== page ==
different in diabetics compared to non-diabetics Verma et al. .
The effects of high salivary glucose on oral disease are a
significant increase in both dental caries and gingivitis (Figure 4).
The number of carious lesions per tooth increased from 5.43%
decayed to 8.35% decayed. The gingival redness increased from
72.55% of sites to 78.58%. Measurement of salivary glucose is
technically difficult because of its low concentration (often less
than 1mg/dL and seldom more than 3mg/dL). In our studies
of Kuwaiti children, we used a glucose oxidase method with a
fluorescent label implemented on a robotic chemical platform. In
addition, we boiled samples to denature enzymes such as catalyse
that interfered with our assay and to kill bacteria that might
consume glucose in the saliva sample. A chairside equivalent of this
assay has not been devised. There may be, however, a reasonable
chairside surrogate measure for salivary glucose, namely salivary
pH (Table 1).
Casual inspection of the data of Table 1 would suggest that a
salivary pH lower than 7 could be diabetic. It has been suggested
that salivary pH could be used as a simple screening measure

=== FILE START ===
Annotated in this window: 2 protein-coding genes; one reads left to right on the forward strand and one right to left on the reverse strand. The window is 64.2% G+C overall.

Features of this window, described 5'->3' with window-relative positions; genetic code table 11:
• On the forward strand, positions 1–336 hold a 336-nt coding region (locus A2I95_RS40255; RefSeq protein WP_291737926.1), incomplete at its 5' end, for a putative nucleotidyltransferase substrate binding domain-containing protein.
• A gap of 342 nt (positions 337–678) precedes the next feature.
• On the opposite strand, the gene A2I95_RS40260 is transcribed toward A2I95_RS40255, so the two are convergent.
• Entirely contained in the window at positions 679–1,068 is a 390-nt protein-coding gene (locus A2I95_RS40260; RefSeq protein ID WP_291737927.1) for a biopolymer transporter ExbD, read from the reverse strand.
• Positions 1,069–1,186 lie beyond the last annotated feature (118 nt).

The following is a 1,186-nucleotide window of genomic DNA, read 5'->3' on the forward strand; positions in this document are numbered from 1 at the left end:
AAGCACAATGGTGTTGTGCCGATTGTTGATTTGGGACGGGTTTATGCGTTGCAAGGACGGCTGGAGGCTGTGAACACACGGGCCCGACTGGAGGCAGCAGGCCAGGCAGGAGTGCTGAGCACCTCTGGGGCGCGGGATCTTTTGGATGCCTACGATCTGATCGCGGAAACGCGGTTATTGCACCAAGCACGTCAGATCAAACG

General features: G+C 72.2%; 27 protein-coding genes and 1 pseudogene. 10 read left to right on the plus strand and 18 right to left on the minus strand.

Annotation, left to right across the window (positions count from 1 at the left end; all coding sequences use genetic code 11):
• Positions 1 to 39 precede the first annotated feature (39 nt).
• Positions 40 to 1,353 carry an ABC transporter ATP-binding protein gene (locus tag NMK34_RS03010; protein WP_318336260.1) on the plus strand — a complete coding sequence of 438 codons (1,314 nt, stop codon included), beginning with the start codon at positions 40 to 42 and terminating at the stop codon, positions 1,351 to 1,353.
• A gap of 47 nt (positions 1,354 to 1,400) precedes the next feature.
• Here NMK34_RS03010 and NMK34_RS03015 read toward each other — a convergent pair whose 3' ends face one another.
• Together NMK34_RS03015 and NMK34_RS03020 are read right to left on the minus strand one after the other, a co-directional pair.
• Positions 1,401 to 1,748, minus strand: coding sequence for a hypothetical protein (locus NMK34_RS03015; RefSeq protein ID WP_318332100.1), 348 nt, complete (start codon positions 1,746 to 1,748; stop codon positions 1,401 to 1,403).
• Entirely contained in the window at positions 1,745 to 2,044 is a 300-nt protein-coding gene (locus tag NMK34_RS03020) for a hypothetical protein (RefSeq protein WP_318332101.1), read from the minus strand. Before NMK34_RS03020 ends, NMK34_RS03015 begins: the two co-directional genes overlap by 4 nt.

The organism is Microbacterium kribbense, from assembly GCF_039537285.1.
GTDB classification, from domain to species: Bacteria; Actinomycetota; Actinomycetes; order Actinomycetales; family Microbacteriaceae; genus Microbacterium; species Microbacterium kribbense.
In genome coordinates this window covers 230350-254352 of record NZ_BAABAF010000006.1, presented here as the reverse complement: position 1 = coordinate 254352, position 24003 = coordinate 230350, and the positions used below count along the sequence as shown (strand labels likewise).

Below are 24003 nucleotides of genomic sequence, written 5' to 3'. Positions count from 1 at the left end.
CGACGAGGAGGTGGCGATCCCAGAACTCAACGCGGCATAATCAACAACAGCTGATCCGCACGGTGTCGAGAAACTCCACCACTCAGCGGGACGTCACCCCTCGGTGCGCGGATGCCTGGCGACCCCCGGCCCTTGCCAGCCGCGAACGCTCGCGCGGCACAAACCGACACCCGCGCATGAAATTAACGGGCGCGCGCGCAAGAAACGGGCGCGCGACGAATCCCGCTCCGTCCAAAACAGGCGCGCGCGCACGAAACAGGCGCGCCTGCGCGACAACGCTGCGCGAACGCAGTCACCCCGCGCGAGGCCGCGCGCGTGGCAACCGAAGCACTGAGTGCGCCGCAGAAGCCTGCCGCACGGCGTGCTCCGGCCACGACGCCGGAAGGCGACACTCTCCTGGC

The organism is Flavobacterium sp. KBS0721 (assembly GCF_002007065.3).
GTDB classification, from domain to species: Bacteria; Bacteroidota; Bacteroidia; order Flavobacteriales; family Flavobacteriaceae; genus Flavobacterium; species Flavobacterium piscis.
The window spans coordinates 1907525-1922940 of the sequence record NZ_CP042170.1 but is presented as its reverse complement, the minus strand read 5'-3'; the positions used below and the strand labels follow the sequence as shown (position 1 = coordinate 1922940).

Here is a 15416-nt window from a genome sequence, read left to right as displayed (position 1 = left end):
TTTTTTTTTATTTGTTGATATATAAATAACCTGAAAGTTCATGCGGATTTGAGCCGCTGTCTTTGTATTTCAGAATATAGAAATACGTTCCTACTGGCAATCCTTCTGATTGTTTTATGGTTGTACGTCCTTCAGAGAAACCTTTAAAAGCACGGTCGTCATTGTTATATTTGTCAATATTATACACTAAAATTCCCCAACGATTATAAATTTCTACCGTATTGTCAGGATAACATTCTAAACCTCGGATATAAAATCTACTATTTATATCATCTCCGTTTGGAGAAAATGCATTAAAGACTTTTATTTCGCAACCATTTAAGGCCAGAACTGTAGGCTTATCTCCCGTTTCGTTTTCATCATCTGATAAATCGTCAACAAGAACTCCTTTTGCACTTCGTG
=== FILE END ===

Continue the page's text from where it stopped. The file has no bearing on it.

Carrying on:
for detection of metabolic syndrome or diabetes Aitken-Saavedra
et al. . Reported differences are of sufficient magnitude
to be measured by pH paper Koc Ozturk et al. ; Rai et al. 
where it served as a simple chairside diagnostic. There are other
conditions associated with lowered saliva pH. These include oral
cancer Ramya et al.  and ionizing radiation exposure Vuotila et
al. , mouth breathing Choi et al. , bulimia Paszynska et al.
, gastroesophageal reflux disease Preetha et al.  and consumption
of juices and cola-based beverages Tenuta et al. .
The added intraoral disease risk associated with
hyperglycemia found in both diabetic and prediabetic states should
be a recognized oral disease risk factor that may be evaluated by
measurement of saliva pH.